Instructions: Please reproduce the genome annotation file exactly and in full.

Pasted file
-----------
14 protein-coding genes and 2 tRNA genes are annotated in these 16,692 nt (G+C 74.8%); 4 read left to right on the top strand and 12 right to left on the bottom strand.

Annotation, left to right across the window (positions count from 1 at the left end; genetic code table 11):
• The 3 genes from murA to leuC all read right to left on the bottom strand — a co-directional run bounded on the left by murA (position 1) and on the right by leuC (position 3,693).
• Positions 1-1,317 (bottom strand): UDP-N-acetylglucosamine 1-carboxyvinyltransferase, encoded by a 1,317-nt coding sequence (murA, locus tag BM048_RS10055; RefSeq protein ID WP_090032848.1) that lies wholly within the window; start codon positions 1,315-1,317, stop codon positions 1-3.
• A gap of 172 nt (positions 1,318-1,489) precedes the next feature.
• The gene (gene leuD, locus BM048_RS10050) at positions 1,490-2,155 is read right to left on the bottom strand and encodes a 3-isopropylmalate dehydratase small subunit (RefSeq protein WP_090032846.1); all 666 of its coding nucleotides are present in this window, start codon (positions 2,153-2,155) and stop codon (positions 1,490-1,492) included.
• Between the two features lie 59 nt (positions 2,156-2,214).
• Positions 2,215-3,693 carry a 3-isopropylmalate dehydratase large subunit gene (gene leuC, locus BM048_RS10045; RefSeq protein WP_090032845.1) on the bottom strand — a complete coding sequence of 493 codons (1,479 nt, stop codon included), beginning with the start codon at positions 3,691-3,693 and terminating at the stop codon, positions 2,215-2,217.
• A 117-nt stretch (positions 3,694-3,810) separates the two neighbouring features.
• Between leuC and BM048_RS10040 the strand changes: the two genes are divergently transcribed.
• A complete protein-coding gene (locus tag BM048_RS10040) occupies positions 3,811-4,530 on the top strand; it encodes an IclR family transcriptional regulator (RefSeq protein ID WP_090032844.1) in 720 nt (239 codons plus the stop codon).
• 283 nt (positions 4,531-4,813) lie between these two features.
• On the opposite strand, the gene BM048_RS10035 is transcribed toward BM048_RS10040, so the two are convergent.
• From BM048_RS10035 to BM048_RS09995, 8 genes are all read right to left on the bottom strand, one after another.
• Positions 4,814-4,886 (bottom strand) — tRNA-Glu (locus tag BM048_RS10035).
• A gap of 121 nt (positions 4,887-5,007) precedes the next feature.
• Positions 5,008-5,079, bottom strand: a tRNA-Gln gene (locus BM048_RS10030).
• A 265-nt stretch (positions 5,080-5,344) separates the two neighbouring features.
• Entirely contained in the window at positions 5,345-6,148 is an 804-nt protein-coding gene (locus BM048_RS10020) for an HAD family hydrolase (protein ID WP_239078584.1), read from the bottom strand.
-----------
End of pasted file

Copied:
14 protein-coding genes and 2 tRNA genes are annotated in these 16,692 nt (G+C 74.8%); 4 read left to right on the top strand and 12 right to left on the bottom strand.

Annotation, left to right across the window (positions count from 1 at the left end; genetic code table 11):
• The 3 genes from murA to leuC all read right to left on the bottom strand — a co-directional run bounded on the left by murA (position 1) and on the right by leuC (position 3,693).
• Positions 1-1,317 (bottom strand): UDP-N-acetylglucosamine 1-carboxyvinyltransferase, encoded by a 1,317-nt coding sequence (murA, locus tag BM048_RS10055; RefSeq protein ID WP_090032848.1) that lies wholly within the window; start codon positions 1,315-1,317, stop codon positions 1-3.
• A gap of 172 nt (positions 1,318-1,489) precedes the next feature.
• The gene (gene leuD, locus BM048_RS10050) at positions 1,490-2,155 is read right to left on the bottom strand and encodes a 3-isopropylmalate dehydratase small subunit (RefSeq protein WP_090032846.1); all 666 of its coding nucleotides are present in this window, start codon (positions 2,153-2,155) and stop codon (positions 1,490-1,492) included.
• Between the two features lie 59 nt (positions 2,156-2,214).
• Positions 2,215-3,693 carry a 3-isopropylmalate dehydratase large subunit gene (gene leuC, locus BM048_RS10045; RefSeq protein WP_090032845.1) on the bottom strand — a complete coding sequence of 493 codons (1,479 nt, stop codon included), beginning with the start codon at positions 3,691-3,693 and terminating at the stop codon, positions 2,215-2,217.
• A 117-nt stretch (positions 3,694-3,810) separates the two neighbouring features.
• Between leuC and BM048_RS10040 the strand changes: the two genes are divergently transcribed.
• A complete protein-coding gene (locus tag BM048_RS10040) occupies positions 3,811-4,530 on the top strand; it encodes an IclR family transcriptional regulator (RefSeq protein ID WP_090032844.1) in 720 nt (239 codons plus the stop codon).
• 283 nt (positions 4,531-4,813) lie between these two features.
• On the opposite strand, the gene BM048_RS10035 is transcribed toward BM048_RS10040, so the two are convergent.
• From BM048_RS10035 to BM048_RS09995, 8 genes are all read right to left on the bottom strand, one after another.
• Positions 4,814-4,886 (bottom strand) — tRNA-Glu (locus tag BM048_RS10035).
• A gap of 121 nt (positions 4,887-5,007) precedes the next feature.
• Positions 5,008-5,079, bottom strand: a tRNA-Gln gene (locus BM048_RS10030).
• A 265-nt stretch (positions 5,080-5,344) separates the two neighbouring features.
• Entirely contained in the window at positions 5,345-6,148 is an 804-nt protein-coding gene (locus BM048_RS10020) for an HAD family hydrolase (protein ID WP_239078584.1), read from the bottom strand.